Blog

Pennsylvania Judicial Discipline Handbook

  •  

Pennsylvania Judicial Discipline Handbook by Sarah A. Steers, J.D. and Joel Fishman, PH.D., M.L.S. (George T. Bisel Company, 2018) pulls together important information and case law on judicial discipline.  It is a great resource for attorneys and judges, and specifically for those who serve as counsel for the Judicial Conduct Board and for the appointed judges who serve terms on the Court of Judicial Discipline. The book begins with a historical overview to provide the researcher with an introduction and context for this topic.  It then thoroughly covers issues relevant to judicial discipline and the Code of Judicial Conduct. Chapters include: "The Judicial Conduct Board", "The Court of Judicial Discipline", "Recusal", "Ex parte Communications", "Administrative Management", "Public Service and Volunteer Work" and "Limits to Judicial Conduct and Speech".

As the Hon. David J. Barton notes in his forward, this title is the first compendium of Pennsylvania law and jurisprudence concerning this topic: "Through his previous works, Dr. Fishman has shown a keen eye for addressing underdeveloped areas of the law and weaving them into a cohesive text. Here, too, the authors have thoughtfully assembled Pennsylvania's key legal provisions and case law on judicial discipline...I suspect it will become a mandatory compendium for those in the field." (Forward, p. iii).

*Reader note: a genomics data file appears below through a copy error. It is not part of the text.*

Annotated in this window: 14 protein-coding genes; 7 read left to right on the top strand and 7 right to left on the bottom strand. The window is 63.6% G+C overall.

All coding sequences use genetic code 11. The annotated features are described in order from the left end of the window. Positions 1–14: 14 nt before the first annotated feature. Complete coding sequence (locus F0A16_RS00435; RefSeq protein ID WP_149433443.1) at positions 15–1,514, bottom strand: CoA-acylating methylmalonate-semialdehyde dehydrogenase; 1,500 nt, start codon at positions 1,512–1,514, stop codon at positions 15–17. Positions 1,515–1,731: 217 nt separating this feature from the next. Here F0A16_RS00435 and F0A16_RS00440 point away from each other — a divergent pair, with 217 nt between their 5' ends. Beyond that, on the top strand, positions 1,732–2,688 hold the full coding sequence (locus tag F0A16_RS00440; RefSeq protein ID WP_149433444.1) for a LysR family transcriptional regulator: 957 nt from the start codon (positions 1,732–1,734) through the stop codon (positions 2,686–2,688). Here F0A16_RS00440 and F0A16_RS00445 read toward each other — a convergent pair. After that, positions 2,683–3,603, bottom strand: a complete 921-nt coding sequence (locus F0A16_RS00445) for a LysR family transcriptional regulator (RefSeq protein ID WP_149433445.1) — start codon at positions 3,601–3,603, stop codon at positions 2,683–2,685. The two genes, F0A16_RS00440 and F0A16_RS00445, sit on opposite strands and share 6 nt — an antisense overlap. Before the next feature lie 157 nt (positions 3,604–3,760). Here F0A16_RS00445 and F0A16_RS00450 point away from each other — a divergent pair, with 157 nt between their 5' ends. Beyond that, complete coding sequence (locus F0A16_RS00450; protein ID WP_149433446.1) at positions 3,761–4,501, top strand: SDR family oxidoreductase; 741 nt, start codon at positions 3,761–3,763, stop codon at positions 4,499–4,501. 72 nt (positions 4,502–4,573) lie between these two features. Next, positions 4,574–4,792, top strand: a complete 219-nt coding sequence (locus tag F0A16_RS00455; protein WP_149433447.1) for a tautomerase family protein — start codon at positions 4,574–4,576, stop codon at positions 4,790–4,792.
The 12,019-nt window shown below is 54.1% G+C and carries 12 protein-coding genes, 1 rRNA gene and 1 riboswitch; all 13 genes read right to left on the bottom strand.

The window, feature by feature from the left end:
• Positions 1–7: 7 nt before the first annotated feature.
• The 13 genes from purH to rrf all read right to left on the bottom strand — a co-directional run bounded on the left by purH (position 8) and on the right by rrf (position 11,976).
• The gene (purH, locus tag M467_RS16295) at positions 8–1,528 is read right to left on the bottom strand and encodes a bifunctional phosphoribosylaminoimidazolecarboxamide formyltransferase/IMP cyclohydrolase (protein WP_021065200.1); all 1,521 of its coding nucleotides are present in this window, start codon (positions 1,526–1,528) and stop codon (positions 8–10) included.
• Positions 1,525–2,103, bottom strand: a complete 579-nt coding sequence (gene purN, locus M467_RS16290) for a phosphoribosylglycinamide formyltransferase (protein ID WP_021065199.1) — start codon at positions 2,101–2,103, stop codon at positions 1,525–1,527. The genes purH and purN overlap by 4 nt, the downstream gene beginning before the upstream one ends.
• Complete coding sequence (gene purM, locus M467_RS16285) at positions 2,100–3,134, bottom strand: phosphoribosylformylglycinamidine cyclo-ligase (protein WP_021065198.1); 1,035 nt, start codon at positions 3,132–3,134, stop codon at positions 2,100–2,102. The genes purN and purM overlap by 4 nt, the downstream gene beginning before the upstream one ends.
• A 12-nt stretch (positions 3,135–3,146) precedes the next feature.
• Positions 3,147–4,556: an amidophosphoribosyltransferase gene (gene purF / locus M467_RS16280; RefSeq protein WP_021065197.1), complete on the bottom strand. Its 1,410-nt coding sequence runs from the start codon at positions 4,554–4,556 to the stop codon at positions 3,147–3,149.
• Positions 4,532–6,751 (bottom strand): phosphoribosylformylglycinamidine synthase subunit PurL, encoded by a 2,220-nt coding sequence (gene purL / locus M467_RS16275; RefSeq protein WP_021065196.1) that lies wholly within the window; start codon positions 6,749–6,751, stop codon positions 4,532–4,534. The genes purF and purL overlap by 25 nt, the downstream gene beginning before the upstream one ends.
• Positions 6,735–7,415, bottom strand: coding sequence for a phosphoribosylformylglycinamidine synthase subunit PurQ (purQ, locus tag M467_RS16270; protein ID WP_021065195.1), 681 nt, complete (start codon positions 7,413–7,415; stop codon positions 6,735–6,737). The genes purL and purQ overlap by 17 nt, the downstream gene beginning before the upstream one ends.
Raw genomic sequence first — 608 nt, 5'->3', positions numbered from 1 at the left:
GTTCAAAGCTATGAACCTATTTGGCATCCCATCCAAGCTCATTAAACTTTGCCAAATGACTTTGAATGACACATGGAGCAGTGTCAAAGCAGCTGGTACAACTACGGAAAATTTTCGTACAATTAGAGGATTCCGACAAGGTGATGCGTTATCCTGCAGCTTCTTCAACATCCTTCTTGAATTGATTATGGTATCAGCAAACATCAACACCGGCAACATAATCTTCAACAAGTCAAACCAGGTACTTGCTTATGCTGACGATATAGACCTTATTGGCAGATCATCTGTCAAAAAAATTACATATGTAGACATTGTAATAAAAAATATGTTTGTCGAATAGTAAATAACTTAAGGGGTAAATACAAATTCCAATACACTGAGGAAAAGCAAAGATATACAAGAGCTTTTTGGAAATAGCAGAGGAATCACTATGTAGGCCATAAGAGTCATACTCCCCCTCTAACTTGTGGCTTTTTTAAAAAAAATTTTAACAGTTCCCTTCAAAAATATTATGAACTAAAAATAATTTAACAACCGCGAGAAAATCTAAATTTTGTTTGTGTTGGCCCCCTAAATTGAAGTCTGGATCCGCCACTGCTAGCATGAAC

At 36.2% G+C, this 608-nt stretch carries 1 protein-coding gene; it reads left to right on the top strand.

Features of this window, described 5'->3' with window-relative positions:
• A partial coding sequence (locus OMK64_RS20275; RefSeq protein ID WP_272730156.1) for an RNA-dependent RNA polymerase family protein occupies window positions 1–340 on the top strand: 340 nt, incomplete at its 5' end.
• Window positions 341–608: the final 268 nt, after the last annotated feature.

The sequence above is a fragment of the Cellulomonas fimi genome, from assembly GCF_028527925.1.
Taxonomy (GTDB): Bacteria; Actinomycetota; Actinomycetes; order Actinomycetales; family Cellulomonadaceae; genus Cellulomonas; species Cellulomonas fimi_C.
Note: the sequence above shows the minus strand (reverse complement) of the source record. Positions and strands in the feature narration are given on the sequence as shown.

Interested in borrowing this item? Check out our Free Book Pulling and Delivery service

More from the blog

Jenkins has recently added Assessment Law & Procedure in Pennsylvania by Varner and Morcom (16th ed., 2018) to its collection. This popular title thoroughly covers the topic of assessment law: " Assessment Law and Procedure in Pennsylvania not only guides you through each step of the assessment...
In Pennsylvania, eminent domain is defined as "[t]he power of the Commonwealth to take private property for public use in return for just compensation" 26 Pa.C.S.A. § 202 . The Pennsylvania Eminent Domain Code was first adopted in 1964 ( 1964, P.L. 84, No. 6 / legislative history ) and consolidated...
There are many reasons for using Pennsylvania appellate dockets. Keeping current with filings in a case and investigating how many cases an attorney has taken to appeal are a few popular uses. As an example of another useful application, here are the steps to finding a trial court judge’s opinions...